Capitalogix Commentary for the Week of 04/19/10

At the end of the week, the markets were pretty much where they started.  So nothing happened, right?

Sometimes weeks like this are important.  The Japanese candlestick chart pattern this type of action produces is called a Doji.  After a long up-trend, this pattern often marks a turning-point.

Here, there is a Doji resting on the recent up-trend line (drawn with the red arrow) and the support-resistance level (noted with the orange dashed line).  This creates an easy decision-zone to watch.

100419 Dow Decision Zone

From my perspective, a little pull-back would be welcome here.

Earnings Season Is Here.

During the past few quarters, companies have shown that they can cut-back and save money.  Now may be the time investors want to see some sales growth. 

The results are not as important to me as the market's response.  Are people going to keep buying, or start selling the news?  Here are a few items that caught my eye this past week.

  • JPMorgan Earns $3.3 Billion in 1st Quarter, a 55% increase of Profits. (DealBook)
  • GM Posts $4.3 billion Loss, Says 2010 Profit Possible. (Reuters)
  • Intel Profits and Outlook Blow Past Expectations   (DailyFinance

Goldman_Sachs_logo Of course, the news that the government was suing Goldman Sachs also moved the market.  How it ultimately moves Goldman is still to be seen.  Again, though, what I'll be watching is whether this will become a buying opportunity or a trigger for further selling.  That will likely tell us how healthy the rally remains.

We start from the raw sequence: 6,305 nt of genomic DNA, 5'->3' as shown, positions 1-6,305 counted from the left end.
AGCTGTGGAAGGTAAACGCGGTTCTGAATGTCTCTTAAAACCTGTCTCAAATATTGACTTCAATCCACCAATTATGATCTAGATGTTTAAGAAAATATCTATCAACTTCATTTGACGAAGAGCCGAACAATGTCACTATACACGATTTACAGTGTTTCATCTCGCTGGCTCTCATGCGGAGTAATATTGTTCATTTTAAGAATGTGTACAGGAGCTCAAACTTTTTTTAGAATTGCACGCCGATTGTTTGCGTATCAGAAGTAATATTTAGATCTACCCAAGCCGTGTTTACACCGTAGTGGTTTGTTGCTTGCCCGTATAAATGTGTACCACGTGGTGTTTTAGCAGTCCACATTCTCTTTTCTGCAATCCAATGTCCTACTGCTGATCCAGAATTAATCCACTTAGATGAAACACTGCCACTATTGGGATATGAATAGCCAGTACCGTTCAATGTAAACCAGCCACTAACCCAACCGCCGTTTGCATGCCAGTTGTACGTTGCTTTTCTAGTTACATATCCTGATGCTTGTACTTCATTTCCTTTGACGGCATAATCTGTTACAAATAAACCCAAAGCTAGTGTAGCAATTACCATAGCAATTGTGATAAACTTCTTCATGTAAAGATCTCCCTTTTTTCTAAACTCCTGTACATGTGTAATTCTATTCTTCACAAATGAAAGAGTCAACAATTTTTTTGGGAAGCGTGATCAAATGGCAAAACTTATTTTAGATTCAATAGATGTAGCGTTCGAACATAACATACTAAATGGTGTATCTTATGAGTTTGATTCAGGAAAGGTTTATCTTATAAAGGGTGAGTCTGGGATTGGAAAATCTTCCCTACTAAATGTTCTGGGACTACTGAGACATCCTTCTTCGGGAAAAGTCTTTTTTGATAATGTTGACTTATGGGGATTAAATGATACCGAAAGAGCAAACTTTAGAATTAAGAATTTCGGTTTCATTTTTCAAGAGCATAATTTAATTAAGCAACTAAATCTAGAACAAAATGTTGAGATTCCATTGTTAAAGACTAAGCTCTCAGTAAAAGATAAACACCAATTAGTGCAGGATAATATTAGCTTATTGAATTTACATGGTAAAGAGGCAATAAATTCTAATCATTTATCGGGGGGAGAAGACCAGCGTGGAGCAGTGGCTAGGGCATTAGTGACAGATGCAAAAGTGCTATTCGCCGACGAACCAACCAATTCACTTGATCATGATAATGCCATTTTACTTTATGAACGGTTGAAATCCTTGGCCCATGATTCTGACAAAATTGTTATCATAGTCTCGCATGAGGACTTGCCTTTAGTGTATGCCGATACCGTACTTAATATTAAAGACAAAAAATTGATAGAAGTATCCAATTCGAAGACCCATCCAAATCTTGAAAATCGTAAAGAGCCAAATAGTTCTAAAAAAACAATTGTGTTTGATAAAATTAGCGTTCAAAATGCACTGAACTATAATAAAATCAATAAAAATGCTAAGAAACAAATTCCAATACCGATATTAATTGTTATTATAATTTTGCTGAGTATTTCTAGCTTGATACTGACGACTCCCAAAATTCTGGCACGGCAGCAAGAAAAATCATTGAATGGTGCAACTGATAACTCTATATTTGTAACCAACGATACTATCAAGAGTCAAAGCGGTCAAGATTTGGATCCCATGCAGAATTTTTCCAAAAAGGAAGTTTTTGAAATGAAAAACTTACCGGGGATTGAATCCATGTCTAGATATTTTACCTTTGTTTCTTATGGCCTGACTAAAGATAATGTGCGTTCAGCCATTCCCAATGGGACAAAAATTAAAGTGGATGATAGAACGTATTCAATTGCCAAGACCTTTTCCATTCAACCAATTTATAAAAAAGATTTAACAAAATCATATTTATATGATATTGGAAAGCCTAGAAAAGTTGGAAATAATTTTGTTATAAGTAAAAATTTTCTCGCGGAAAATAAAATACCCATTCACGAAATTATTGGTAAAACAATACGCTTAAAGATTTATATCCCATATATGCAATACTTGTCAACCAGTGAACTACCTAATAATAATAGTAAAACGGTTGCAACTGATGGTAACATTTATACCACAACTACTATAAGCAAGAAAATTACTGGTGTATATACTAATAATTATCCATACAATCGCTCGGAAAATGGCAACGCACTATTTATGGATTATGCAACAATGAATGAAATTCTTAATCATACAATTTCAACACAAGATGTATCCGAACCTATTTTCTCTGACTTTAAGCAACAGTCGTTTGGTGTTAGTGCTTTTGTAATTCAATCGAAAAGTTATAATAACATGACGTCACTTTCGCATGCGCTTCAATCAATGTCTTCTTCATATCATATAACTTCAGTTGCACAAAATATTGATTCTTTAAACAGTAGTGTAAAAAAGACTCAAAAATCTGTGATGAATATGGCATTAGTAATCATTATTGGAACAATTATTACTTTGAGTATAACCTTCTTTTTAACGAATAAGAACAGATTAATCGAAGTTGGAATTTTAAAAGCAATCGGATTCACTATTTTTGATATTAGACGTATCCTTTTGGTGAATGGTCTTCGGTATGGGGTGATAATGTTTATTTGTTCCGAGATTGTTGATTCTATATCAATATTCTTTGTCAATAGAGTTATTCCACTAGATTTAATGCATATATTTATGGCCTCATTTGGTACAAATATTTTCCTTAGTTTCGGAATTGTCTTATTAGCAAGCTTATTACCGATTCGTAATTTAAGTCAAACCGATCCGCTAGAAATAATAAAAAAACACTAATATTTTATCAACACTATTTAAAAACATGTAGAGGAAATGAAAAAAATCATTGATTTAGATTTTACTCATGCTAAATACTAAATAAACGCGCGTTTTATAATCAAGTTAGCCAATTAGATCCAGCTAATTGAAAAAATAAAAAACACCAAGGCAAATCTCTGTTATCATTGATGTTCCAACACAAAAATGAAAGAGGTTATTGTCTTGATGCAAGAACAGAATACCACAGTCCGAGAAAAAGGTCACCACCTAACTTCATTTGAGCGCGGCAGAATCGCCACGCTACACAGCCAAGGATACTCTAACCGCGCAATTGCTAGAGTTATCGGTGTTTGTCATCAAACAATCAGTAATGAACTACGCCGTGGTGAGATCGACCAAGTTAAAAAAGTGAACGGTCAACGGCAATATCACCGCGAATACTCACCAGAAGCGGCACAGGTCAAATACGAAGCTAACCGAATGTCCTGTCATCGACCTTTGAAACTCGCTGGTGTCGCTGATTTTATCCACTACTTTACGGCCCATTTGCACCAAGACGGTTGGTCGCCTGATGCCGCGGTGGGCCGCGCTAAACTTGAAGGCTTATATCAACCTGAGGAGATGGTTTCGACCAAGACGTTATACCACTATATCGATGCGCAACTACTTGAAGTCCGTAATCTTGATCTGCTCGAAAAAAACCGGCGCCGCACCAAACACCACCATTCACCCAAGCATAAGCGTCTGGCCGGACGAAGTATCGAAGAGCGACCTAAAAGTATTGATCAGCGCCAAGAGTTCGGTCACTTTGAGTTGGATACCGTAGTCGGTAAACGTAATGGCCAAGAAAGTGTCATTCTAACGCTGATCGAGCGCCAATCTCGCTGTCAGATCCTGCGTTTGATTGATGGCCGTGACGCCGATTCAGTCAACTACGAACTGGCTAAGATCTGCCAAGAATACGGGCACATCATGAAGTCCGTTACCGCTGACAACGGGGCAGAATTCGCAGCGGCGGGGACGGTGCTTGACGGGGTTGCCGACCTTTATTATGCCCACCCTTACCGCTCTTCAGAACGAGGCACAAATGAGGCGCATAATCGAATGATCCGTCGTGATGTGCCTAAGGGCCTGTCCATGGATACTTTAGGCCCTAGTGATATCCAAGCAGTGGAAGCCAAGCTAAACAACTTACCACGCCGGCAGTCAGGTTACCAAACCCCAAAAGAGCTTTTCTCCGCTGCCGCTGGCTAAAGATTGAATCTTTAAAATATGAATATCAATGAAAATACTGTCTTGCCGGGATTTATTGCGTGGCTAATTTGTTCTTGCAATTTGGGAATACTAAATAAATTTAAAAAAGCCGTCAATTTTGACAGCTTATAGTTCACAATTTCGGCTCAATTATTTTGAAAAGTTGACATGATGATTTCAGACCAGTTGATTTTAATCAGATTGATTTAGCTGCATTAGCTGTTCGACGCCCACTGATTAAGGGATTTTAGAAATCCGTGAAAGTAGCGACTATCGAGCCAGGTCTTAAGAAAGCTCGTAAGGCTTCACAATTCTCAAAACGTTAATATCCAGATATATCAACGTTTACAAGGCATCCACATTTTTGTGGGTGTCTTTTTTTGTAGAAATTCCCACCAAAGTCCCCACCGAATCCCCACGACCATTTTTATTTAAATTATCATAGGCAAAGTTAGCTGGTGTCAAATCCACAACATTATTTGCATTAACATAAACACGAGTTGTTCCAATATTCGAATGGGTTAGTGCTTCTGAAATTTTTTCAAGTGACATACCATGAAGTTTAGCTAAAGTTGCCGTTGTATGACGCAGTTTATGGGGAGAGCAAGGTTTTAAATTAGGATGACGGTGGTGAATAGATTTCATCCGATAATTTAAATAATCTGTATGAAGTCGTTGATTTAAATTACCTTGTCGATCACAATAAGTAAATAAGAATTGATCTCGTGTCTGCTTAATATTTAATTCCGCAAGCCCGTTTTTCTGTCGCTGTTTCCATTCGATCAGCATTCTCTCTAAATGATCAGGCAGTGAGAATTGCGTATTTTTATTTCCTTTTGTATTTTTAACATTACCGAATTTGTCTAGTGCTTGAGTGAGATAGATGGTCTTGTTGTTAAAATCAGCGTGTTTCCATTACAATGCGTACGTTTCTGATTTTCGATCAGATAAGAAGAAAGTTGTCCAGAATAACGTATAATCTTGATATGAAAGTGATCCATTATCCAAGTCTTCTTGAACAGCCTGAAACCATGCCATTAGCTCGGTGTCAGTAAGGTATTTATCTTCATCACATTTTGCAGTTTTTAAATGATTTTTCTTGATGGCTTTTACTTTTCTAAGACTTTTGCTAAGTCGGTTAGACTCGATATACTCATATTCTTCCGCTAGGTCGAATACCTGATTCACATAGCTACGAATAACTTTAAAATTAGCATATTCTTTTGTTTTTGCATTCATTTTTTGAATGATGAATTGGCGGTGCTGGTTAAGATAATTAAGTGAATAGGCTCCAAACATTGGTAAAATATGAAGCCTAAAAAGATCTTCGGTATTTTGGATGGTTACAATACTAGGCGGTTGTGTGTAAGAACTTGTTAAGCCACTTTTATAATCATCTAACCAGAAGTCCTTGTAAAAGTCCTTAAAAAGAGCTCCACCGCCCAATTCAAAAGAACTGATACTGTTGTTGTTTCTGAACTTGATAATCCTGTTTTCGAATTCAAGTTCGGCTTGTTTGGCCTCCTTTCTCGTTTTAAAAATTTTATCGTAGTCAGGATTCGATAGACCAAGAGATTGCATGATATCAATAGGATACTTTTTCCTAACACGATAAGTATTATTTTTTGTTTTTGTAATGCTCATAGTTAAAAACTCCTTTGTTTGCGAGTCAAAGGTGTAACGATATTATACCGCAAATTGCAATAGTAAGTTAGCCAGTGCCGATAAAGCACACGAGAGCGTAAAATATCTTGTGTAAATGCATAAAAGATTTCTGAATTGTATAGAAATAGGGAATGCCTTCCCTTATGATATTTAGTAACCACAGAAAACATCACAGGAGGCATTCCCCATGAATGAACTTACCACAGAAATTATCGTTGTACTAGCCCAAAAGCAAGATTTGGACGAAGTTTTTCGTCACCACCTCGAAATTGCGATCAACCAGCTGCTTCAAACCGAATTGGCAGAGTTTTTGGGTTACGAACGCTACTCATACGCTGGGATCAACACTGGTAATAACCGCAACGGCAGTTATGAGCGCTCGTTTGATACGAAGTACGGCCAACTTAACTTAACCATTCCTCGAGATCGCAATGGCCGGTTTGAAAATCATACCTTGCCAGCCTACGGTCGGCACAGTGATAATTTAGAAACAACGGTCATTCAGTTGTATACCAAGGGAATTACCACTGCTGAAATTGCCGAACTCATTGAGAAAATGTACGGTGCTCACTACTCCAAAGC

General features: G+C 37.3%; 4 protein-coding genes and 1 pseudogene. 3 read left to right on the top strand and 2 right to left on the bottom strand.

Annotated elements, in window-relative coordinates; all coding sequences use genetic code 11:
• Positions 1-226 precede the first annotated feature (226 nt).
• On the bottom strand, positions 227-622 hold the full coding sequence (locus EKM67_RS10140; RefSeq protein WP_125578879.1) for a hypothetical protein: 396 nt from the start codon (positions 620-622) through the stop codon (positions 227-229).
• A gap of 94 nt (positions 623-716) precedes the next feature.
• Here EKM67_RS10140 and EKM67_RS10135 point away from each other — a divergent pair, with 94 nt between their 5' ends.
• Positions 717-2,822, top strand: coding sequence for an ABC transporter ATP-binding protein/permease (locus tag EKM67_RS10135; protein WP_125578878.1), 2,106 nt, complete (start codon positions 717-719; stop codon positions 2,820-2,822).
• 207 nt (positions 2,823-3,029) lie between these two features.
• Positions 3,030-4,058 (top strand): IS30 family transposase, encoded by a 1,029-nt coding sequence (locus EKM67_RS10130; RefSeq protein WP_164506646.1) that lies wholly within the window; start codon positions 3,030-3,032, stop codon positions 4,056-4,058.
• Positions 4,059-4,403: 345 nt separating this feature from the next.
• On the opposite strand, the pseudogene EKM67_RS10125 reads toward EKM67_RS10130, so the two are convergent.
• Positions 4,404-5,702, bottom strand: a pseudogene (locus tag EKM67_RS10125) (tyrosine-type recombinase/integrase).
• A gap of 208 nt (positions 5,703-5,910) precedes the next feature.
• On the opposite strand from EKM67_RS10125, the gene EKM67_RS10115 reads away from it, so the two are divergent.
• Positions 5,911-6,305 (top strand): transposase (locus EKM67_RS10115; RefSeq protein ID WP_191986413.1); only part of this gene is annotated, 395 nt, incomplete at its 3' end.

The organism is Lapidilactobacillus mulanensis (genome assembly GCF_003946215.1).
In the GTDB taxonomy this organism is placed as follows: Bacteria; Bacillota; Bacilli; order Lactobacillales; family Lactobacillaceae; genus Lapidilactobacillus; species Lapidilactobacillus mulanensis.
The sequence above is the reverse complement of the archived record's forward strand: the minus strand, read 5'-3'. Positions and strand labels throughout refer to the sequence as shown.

Banks Were Masking Risk Levels From the Public.

On a related topic, according to the WSJ, major banks have masked their risk levels in the past five quarters by temporarily lowering their debt just before reporting it to the public.  Here is an interactive graphic to illustrate what happened.

100419 Banks Masked Risk From Public

More Banks Are Closing.

Also, Regulators shut down eight more banks last week; that makes 50 so far this year. Last year saw 140 bank failures, the highest annual number since the 1992 Savings & Loan crisis.  In comparison, only twenty-five banks failed in 2007 or 2008. Another chart to put this in perspective is here.

100419 Bank Failures Continue

Expect to
Hear A Lot More About the Need For More Regulation.

100419 Irrational Exuberance Cartoon

Business Posts Moving the
that I Found Interesting This Week

Lighter Ideas and
Fun Links

that I Found Interesting This Week

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